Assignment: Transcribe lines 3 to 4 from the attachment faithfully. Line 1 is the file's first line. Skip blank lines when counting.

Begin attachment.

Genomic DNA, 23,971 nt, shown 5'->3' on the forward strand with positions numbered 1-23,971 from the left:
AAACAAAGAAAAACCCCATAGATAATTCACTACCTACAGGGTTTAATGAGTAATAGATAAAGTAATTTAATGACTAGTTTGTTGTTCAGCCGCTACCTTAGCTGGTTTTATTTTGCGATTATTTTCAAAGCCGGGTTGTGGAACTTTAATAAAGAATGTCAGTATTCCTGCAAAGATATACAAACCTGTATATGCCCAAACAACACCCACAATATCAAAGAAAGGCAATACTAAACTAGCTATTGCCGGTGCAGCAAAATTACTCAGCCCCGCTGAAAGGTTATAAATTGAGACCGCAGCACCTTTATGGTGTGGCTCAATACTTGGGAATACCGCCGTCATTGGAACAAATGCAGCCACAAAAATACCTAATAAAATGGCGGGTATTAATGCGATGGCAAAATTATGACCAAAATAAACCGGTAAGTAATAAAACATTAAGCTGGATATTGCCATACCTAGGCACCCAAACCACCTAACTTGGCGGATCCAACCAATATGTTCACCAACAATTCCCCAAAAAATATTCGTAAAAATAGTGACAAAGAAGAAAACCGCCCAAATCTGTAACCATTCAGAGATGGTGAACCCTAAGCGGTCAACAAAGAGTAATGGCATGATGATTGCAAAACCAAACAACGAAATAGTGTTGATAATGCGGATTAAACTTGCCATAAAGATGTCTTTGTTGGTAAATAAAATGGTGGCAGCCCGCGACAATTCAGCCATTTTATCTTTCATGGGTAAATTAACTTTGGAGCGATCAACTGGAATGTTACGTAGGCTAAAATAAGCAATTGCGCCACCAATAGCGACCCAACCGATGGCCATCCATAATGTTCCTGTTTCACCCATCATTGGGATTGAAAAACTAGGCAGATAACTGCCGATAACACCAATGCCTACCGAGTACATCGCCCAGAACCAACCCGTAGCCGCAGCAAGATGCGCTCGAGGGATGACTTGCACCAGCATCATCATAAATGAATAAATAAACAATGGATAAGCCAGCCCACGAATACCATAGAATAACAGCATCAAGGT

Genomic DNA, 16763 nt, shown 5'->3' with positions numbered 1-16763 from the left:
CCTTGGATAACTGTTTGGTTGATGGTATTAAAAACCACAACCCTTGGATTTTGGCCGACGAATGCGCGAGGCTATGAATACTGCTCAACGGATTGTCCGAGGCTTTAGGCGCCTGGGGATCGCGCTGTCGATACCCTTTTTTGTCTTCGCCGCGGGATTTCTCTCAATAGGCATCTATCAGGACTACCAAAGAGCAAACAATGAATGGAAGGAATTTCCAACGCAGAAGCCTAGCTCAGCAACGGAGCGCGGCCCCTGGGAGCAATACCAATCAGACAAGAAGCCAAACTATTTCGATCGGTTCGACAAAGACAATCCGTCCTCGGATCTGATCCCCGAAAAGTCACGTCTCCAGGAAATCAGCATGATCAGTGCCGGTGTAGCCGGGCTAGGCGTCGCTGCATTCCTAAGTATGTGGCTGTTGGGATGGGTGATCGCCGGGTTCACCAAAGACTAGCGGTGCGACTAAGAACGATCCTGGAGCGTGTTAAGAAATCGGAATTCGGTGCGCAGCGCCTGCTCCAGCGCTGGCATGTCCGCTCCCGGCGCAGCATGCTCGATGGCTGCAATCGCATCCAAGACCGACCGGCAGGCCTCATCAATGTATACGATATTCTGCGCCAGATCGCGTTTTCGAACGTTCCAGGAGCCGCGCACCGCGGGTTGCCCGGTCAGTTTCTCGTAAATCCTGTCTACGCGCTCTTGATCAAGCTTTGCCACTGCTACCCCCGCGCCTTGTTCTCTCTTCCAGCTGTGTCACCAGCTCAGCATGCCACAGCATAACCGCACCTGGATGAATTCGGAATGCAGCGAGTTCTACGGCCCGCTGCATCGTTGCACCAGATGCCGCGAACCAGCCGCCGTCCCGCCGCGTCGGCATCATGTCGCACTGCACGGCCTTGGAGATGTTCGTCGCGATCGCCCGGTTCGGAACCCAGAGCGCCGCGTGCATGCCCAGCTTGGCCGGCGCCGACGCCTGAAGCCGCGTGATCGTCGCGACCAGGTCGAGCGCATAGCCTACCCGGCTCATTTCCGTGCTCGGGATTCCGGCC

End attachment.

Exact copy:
Genomic DNA, 16763 nt, shown 5'->3' with positions numbered 1-16763 from the left:
CCTTGGATAACTGTTTGGTTGATGGTATTAAAAACCACAACCCTTGGATTTTGGCCGACGAATGCGCGAGGCTATGAATACTGCTCAACGGATTGTCCGAGGCTTTAGGCGCCTGGGGATCGCGCTGTCGATACCCTTTTTTGTCTTCGCCGCGGGATTTCTCTCAATAGGCATCTATCAGGACTACCAAAGAGCAAACAATGAATGGAAGGAATTTCCAACGCAGAAGCCTAGCTCAGCAACGGAGCGCGGCCCCTGGGAGCAATACCAATCAGACAAGAAGCCAAACTATTTCGATCGGTTCGACAAAGACAATCCGTCCTCGGATCTGATCCCCGAAAAGTCACGTCTCCAGGAAATCAGCATGATCAGTGCCGGTGTAGCCGGGCTAGGCGTCGCTGCATTCCTAAGTATGTGGCTGTTGGGATGGGTGATCGCCGGGTTCACCAAAGACTAGCGGTGCGACTAAGAACGATCCTGGAGCGTGTTAAGAAATCGGAATTCGGTGCGCAGCGCCTGCTCCAGCGCTGGCATGTCCGCTCCCGGCGCAGCATGCTCGATGGCTGCAATCGCATCCAAGACCGACCGGCAGGCCTCATCAATGTATACGATATTCTGCGCCAGATCGCGTTTTCGAACGTTCCAGGAGCCGCGCACCGCGGGTTGCCCGGTCAGTTTCTCGTAAATCCTGTCTACGCGCTCTTGATCAAGCTTTGCCACTGCTACCCCCGCGCCTTGTTCTCTCTTCCAGCTGTGTCACCAGCTCAGCATGCCACAGCATAACCGCACCTGGATGAATTCGGAATGCAGCGAGTTCTACGGCCCGCTGCATCGTTGCACCAGATGCCGCGAACCAGCCGCCGTCCCGCCGCGTCGGCATCATGTCGCACTGCACGGCCTTGGAGATGTTCGTCGCGATCGCCCGGTTCGGAACCCAGAGCGCCGCGTGCATGCCCAGCTTGGCCGGCGCCGACGCCTGAAGCCGCGTGATCGTCGCGACCAGGTCGAGCGCATAGCCTACCCGGCTCATTTCCGTGCTCGGGATTCCGGCC